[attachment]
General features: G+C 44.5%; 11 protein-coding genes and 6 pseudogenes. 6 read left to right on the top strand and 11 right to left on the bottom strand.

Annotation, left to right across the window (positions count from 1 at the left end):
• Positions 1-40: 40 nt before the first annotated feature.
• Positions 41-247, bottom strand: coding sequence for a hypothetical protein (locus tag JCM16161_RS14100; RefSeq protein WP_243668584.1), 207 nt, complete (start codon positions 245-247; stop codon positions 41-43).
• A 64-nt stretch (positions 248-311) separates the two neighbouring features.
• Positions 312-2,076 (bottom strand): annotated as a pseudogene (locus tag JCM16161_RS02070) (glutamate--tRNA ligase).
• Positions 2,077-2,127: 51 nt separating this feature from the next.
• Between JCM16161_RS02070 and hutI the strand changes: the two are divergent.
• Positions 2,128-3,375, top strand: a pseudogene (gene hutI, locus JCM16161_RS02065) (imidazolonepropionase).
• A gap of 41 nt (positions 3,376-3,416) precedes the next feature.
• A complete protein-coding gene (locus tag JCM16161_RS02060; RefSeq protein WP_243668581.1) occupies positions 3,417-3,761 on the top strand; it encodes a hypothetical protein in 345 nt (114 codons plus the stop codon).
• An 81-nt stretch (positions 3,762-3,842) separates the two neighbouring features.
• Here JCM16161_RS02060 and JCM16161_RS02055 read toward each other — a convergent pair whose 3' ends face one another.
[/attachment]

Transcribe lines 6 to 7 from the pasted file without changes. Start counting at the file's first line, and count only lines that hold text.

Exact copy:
• Positions 312-2,076 (bottom strand): annotated as a pseudogene (locus tag JCM16161_RS02070) (glutamate--tRNA ligase).
• Positions 2,077-2,127: 51 nt separating this feature from the next.